Alabama A&M University recently received a slate of sanctions from the NCAA on issues with athlete certification throughout several of its men’s teams. The penalties include scholarship losses, postseason bans, vacated wins, fines, and recruitment restrictions.
In Huntsville, media and community members see the penalties as a big deal and a potential death-blow for Bulldog athletics. But the AAMU community should consider a larger picture emerging around concepts of news, information, and truth.
Ignore all of it and support the school. Because Donald Trump supporters are running the country doing just that.
Analyzing the disparate treatment of HBCUs by the NCAA in its monitoring and compliance culture wouldn’t change the danger of black colleges’ relationships with the association. The heart of what creates the Division I blues for HBCUs is found in one paragraph in the NCAA’s decision letter to Alabama A&M officials.
The prevalence of certification violations in recent cases concerns the COI. This is the eleventh case since 2016 in which the COI concluded certification violations. See North Carolina Central University (2018); Morgan State; Grambling State University (2017); Mississippi Valley State University (2017); Morehead State University (2017); Southern; Alcorn State University (2016); Campbell University (2016); Norfolk State University (2016); and Samford University (2016). The panel reiterates and emphasizes that appropriate certification is an expectation of Division I membership.
Eight HBCUs in the last two years have faced similar compliance issues with the NCAA’s Committee on Infractions. They are united by one common theme; not cheating to be a national powerhouse, not tangled relationships with boosters and agents looking to exploit athletes for cash and not allegiance to billions circulating within the NCAA to finance TV and licensing deals which only benefit the richest of its member schools.
No, the HBCUs are united by the ravaging impact of low-resources. Well-intentioned and capable HBCU athletic professionals are hampered by unqualified forced hires or inherited staff and outdated technology; symptoms of what happens when you can’t afford better talent or tools to play by NCAA rules.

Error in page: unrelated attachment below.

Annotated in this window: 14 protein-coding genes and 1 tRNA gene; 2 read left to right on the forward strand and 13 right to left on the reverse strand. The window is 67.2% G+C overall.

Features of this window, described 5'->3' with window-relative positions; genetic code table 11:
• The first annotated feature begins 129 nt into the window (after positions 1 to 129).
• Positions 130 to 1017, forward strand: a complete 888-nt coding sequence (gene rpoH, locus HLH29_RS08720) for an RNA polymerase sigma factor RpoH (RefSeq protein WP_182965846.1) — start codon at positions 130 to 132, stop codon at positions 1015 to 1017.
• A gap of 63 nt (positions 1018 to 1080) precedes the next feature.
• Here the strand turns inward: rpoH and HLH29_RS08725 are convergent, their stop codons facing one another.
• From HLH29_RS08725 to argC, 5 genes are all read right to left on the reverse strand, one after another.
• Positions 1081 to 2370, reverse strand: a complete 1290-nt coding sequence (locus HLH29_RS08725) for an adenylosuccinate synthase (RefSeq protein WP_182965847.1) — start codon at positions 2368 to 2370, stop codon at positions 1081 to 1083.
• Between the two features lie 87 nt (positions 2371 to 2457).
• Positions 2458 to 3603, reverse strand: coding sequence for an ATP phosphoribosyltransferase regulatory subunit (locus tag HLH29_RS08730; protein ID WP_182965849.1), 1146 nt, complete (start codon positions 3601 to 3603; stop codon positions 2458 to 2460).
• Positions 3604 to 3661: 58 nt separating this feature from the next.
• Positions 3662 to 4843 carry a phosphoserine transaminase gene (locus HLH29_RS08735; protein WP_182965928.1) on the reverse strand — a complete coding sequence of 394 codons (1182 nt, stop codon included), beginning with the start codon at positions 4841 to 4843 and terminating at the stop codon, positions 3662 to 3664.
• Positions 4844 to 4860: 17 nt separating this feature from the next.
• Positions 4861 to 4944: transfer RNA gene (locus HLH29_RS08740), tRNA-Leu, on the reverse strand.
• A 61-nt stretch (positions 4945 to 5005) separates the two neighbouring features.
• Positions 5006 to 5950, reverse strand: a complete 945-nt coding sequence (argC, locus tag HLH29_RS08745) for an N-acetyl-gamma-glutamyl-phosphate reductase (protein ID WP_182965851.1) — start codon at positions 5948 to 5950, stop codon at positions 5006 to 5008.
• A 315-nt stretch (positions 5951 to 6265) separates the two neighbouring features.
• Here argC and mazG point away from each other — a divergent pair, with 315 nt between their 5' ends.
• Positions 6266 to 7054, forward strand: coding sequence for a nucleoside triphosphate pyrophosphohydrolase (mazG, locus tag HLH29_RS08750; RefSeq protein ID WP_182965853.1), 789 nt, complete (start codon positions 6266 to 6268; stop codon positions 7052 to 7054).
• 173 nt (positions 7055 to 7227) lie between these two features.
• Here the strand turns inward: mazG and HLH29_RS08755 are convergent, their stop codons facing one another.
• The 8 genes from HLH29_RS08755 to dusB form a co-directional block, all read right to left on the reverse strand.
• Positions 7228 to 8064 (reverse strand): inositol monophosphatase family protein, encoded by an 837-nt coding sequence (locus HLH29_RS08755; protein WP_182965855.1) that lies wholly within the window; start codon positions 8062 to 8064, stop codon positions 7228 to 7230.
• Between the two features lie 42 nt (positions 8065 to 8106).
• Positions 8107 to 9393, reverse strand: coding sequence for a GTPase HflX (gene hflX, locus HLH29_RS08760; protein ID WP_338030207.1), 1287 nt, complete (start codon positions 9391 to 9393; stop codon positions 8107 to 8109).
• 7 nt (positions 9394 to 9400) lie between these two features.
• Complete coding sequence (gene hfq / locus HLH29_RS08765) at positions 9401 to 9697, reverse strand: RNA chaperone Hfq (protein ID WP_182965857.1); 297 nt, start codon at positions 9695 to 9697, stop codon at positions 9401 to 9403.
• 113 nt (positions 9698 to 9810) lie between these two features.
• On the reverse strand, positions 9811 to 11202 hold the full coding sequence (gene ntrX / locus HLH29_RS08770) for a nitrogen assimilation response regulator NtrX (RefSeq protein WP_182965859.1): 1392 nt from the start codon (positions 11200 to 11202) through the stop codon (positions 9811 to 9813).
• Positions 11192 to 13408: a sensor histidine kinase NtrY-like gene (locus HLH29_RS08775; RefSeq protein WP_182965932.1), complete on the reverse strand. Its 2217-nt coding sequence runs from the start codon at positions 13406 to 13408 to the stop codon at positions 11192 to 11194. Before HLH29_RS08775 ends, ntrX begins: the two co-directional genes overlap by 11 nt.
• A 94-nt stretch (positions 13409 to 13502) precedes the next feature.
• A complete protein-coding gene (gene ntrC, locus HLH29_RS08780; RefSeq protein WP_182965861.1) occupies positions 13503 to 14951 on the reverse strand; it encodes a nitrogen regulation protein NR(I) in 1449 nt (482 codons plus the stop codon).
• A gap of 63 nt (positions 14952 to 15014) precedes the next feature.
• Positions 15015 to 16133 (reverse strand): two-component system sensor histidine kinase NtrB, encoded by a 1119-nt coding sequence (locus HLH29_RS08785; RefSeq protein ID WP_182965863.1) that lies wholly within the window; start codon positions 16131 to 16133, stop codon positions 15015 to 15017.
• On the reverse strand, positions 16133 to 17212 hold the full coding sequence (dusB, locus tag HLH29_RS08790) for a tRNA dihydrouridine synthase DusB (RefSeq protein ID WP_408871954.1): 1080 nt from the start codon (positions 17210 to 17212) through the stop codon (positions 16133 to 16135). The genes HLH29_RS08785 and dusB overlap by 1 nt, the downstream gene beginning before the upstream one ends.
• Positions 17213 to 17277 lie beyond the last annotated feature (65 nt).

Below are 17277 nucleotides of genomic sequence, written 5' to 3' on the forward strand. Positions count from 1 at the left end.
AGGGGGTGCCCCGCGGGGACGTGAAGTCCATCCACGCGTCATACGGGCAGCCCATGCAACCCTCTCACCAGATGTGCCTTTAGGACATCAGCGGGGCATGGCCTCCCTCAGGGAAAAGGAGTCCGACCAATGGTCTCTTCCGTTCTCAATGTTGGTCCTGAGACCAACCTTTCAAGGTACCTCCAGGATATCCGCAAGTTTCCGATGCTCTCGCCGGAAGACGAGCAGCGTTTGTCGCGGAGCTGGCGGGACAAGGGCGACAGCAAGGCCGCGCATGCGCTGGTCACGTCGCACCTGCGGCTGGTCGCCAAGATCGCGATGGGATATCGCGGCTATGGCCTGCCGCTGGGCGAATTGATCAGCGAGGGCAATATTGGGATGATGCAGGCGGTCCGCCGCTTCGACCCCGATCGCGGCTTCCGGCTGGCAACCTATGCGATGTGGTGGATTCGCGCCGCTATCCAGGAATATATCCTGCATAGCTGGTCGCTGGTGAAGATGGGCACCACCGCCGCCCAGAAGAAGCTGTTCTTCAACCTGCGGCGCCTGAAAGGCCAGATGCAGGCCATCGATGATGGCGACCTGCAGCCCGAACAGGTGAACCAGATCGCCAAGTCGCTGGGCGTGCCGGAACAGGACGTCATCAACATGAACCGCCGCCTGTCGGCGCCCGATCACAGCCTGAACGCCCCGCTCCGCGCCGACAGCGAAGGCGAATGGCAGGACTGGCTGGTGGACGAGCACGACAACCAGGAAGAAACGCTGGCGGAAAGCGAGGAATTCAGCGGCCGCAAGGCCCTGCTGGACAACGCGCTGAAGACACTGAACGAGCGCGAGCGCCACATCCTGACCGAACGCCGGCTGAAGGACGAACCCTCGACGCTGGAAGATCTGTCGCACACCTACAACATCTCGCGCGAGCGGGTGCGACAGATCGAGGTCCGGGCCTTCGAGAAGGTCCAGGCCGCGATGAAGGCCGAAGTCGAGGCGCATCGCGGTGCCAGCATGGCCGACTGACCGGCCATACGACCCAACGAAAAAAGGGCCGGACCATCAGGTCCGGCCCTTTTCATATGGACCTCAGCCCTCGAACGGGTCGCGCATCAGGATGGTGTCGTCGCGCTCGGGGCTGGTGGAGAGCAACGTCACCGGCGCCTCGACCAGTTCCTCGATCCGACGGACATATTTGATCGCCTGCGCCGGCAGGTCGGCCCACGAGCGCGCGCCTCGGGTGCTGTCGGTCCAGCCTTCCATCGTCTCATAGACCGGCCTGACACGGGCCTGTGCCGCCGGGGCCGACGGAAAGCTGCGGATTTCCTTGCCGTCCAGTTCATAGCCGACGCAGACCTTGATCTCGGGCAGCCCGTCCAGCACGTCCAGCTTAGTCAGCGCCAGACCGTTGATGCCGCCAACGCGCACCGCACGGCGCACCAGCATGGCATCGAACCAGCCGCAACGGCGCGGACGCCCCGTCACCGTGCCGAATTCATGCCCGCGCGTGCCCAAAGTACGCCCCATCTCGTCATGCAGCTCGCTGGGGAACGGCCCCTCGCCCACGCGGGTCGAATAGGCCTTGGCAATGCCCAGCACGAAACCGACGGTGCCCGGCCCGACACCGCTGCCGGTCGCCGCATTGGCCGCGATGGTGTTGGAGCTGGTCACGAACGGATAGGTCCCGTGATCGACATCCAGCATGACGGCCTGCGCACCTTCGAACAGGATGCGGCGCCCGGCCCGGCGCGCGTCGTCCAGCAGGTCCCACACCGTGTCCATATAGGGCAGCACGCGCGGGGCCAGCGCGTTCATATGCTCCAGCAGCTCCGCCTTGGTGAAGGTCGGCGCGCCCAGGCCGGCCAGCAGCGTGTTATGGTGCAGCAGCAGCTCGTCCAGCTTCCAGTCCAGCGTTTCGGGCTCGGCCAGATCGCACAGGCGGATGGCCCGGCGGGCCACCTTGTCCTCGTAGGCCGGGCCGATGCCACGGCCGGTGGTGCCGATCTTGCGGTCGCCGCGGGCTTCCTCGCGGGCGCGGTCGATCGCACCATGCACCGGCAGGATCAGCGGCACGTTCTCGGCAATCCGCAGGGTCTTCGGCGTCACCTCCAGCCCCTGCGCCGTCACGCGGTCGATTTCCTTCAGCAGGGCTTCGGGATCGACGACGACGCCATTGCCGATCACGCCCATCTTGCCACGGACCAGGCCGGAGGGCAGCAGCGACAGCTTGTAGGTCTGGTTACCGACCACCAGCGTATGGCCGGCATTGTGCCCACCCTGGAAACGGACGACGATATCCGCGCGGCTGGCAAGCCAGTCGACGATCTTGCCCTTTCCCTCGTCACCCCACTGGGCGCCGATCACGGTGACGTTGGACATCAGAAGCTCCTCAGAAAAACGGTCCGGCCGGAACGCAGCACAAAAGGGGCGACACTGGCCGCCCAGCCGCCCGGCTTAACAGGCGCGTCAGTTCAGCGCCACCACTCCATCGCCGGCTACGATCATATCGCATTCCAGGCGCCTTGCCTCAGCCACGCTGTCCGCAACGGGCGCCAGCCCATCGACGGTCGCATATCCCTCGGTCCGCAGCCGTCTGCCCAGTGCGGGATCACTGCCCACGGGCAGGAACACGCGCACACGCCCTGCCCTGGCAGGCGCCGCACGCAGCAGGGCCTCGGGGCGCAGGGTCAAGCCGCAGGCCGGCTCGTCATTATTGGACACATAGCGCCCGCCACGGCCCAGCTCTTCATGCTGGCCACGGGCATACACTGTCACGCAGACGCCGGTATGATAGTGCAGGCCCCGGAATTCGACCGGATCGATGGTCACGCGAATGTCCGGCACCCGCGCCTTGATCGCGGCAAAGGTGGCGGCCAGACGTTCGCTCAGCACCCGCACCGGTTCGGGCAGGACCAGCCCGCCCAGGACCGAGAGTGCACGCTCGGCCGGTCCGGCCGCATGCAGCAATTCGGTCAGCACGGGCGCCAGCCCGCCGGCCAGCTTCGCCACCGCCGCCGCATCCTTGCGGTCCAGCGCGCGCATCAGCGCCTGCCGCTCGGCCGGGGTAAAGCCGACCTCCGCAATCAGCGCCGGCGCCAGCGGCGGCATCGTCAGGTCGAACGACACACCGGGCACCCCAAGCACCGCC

And every possible bad outcome associated with these factors is aggressively pursued by the NCAA for its “law and order” approach to balance out power conferences getting away with everything from arranged sex for recruits to fake classes and grades for students.
A lack of resources is nothing new for HBCUs, but stakeholders withdrawing support and criticizing schools for perceived incompetence is something newly amplified on social platforms. The critique leads to largely misunderstood and mischaracterized campus issues becoming wastelands in the eyes of athletes, students, donors and companies who might want to boost their own prospects by aligning with our campuses.
Trump supporters don’t take these steps. They all know that the president is an uninformed, racist liar with a propensity to act against the better qualities of presidential politics and party lines. And they will step over and around every clear sign of his lack of fitness for office to champion a Supreme Court nomination, a spending bill, cuts to healthcare and tax reform.
And even though the base may be shrinking, sidestepping Trump nonsense has become an exercise in how to galvanize influence and resources. People who can’t stand him back him to thwart the permanent destruction of the Republican party. People who love him back him to advance ideas of killing off American political correctness, minimizing spending and slashing social and economic regulations.
HBCU stakeholders have this approach, but grow it through more silent means. HBCU giving and enrollment is growing. When surveyed, HBCU graduates say that their experiences on campuses made their lives better at greater rates than those of black graduates of predominantly white universities. And HBCU students are growing more distrustful of the media which for generations has misrepresented institutional struggle.
But HBCUs need more in the way of public advocacy, especially when campuses are under attack in media and public narratives. Trumpism has shown us that loud and wrong is just as effective as silently supportive, if not moreso if Trump’s $88 million 2020 presidential campaign war chest total from this summer is any indicator.
What if attacks on HBCUs yielded similar insulation from our stakeholders instead of public critique and divestment? With this mentality, would students have taken over Howard’s A building? Would Morgan State’s president or Florida A&M’s board still be in leadership?
Would AAMU football be in the spotlight?
Dozens of people are willing to come on cable news networks daily to sign their names and careers away in defense of Donald Trump, regardless of how foolish they may sound or how unbelievable their claims become as a result of the president’s own sabotage.
Can black people, specifically those earning or who have earned degrees from HBCUs take similar positions for their schools and their missions?
Or is it time for us to admit that we are less strategic, less passionate, and less hopeful about our schools than 32 percent of voters are in defending the worst president in American history?